I was quoted in yesterday’s edition of Law360 in an article entitled “Kansas’ Take On Leegin Shows Risks Of Vertical Price Deals.” You can find the article here (though the full article is behind a paywall).
As stated on my “focus and purpose” page, one of the occasional focuses of this blog is iOS and iOS applications (from a lawyer-user’s perspective). That subject and competition and distribution law may go together like — well, like chocolate and green peppers — but as they say, “it is what it is.”
I recently came across a nice review of several iPad document management and document annotation apps. You can find it here.
The review is well done, although I don’t agree with all of it. Full disclosure, I haven’t used PDF Expert, but perhaps I should try it out on the basis of the review.
I also don’t think GoodReader is that difficult to use. In fact, I think the interface is pretty straightforward, and the app really excels at organizing and storing documents for later reading. It’s very handy for avoiding having to carry around numerous case printouts, briefs, and pleadings.
I think I disagree most about iAnnotate. I find it easy to use, and the best for actually annotating PDFs. The app basically lets you mark up electronic PDFs as if you were applying pen to paper. It works very well with a stylus.
The iMac app called Curio is also fantastic for organizing documents. This blog post explains how one English lawyer uses it to handle and organize numerous documents and prepare for court. If only Curio were available on iOS.
Senator Al Franken says that the answer is “yes.” (Hat tip to Ahmed Qadir, Director, Office of International Affairs, Competition Commission of Pakistan, for linking to the Senator’s article on the Readers of Antitrust and Competition Policy Blog group on linked in.com.)
Why? According to the Senator,
“here’s where privacy becomes an antitrust issue.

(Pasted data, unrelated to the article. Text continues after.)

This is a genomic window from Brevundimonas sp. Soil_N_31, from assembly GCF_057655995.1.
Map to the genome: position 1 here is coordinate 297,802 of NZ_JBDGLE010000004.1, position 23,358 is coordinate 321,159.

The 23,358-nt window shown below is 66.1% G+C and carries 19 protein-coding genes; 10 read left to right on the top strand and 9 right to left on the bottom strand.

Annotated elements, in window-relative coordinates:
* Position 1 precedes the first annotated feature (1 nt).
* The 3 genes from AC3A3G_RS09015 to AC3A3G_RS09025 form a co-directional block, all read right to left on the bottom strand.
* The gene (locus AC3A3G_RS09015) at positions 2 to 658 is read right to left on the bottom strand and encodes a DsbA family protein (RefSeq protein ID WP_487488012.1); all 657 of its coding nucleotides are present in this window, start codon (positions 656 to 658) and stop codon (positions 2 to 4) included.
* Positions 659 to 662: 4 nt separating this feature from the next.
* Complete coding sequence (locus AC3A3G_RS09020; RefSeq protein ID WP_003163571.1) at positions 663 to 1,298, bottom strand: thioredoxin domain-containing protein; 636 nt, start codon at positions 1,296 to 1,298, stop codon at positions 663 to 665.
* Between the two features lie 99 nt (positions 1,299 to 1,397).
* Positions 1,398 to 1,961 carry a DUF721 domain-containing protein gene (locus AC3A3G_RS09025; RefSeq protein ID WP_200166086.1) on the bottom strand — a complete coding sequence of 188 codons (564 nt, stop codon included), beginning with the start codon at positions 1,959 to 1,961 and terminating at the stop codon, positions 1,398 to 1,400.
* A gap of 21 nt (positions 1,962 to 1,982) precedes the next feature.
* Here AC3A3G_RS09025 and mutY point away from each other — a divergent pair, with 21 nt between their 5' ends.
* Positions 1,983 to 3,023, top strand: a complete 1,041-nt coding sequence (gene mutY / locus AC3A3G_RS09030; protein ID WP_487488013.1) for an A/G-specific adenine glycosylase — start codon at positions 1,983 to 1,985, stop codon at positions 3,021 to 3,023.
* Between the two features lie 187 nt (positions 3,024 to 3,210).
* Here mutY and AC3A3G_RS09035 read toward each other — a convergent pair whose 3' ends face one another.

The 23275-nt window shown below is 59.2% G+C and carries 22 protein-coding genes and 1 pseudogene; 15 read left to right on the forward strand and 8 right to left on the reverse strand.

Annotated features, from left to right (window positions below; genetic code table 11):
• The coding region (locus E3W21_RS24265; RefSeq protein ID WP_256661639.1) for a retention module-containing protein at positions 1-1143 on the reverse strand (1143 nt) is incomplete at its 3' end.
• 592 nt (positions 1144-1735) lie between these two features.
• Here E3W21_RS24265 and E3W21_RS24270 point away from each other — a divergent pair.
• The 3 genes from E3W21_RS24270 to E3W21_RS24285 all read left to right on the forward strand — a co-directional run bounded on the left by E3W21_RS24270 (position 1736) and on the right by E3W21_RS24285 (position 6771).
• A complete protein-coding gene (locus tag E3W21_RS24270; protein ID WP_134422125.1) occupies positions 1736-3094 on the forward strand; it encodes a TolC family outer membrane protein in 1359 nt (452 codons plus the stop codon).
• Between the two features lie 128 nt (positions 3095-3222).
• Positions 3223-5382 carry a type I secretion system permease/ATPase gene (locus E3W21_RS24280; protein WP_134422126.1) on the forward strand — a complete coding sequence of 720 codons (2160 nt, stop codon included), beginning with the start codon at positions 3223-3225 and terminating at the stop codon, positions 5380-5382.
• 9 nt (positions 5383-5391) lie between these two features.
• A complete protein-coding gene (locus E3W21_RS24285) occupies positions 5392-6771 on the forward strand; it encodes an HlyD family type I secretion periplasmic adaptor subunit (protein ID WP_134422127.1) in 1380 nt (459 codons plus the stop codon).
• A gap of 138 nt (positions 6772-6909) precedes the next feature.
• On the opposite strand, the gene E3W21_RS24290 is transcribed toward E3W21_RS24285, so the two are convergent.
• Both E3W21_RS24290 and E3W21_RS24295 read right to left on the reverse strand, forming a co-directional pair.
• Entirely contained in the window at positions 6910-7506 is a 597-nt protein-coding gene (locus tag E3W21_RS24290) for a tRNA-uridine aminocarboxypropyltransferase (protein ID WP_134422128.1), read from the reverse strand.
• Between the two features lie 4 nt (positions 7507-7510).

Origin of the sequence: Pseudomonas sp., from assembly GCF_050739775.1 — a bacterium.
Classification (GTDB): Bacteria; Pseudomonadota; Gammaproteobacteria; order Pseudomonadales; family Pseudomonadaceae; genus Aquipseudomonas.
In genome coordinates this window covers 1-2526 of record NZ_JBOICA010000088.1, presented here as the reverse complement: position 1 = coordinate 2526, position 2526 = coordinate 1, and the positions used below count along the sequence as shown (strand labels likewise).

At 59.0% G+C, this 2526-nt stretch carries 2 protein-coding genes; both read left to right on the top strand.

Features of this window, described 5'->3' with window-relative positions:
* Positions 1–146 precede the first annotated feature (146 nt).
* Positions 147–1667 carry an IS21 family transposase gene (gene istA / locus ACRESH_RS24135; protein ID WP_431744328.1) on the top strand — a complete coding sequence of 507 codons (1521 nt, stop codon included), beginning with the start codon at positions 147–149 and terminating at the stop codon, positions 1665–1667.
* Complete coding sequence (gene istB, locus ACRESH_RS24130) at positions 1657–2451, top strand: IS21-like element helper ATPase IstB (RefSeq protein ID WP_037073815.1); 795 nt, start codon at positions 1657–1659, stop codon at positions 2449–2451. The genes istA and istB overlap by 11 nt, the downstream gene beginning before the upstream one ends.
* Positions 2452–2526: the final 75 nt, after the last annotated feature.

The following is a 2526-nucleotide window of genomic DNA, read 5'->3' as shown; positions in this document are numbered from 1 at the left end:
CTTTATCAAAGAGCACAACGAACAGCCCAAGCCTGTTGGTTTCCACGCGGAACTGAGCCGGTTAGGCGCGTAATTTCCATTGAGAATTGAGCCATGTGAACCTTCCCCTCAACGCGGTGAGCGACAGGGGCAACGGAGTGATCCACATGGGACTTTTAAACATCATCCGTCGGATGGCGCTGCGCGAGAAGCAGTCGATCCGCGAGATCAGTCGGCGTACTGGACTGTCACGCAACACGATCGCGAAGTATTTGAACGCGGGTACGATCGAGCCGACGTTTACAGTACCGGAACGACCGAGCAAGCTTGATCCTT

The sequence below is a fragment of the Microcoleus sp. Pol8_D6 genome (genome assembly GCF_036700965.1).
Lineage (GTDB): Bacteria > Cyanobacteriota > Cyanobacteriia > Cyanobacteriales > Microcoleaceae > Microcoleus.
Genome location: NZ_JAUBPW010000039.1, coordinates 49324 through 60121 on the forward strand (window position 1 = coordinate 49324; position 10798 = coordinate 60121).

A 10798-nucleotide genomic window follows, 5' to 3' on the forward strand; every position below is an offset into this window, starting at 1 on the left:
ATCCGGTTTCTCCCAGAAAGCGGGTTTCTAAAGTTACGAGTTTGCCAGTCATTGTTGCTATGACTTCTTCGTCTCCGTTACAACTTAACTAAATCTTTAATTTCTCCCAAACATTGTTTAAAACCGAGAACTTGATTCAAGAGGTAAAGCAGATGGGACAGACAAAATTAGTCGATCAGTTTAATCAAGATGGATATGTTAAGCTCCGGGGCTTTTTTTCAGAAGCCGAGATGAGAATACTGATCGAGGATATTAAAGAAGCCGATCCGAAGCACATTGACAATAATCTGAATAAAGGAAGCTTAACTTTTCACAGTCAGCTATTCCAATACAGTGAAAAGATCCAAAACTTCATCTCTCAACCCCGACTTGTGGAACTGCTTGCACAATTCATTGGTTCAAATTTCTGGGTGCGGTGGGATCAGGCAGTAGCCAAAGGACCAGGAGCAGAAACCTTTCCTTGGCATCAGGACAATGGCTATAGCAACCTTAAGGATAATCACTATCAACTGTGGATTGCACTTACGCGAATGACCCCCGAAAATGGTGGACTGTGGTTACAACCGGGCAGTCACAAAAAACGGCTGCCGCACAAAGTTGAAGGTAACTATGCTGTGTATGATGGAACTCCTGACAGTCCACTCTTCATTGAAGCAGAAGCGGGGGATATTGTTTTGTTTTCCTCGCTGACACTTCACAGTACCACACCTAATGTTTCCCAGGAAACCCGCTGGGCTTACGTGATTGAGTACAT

If you don’t want your search results shared with other Google sites – if you don’t want some kind of super-profile being created for you based on everything you search, every site you surf, and every video you watch on YouTube – you will have to find a search engine that’s comparable to Google. Not easy.
If you want a free email service that doesn’t use your words to target ads to you, you’ll have to figure out how to port years and years of Gmail messages somewhere else, which is about as easy as developing your own free email service.
When a company is able to establish a dominant market position, consumers lose meaningful choices. You might not like that Facebook shares your political opinions with Politico, but are you really going to delete all the photos, all the posts, all the connections – the presence you’ve spent years establishing on the world’s dominant social network?
The more dominant these companies become over the sectors in which they operate, the less incentive they have to respect your privacy.
But the problem doesn’t stop there. Because accumulating data about you isn’t just a strange hobby for these corporations. It’s their whole business model. And you are not their client. You are their product.”
It’s an interesting argument. The argument doesn’t reflect traditional antitrust teaching of the last 30 or so years, which focuses on the protection of competition, lower prices, and greater consumer product and service choice. Antitrust law usually leaves consumer protection and privacy rights enforcement to other domains of the law. My own personal view is that approach tends to be the right one, but there is certainly room for debate.
What do you think?
I’ve posted a new file in the Downloads section — a PowerPoint presentation covering basic issues at the convergence of antitrust and intellectual property (IP). If you haven’t checked out the Downloads section yet, now’s a good time to do so. Just click the Downloads navigation button in the menu bar above. Or you can click here.
(Of course I decided to take a few days off just as the government was preparing its new suit against Apple in the e-book space. I’ll cover that development, plus continue the series on IP licensing issues, when “broadcasting” resumes. I also am planning to look at issues regarding store shelf space — which are more interesting than one might think.)
The California State Antitrust and Unfair Competition Law Treatise update is working its way towards publication. Full disclosure: I am co-editing one chapter.
Shameless self-plug: I’ll be speaking at a CLE webinar on “Tying Arrangements: Avoiding Antitrust Liability: Leveraging Market Power Arguments and Seller Defenses” on May 1. More details to follow.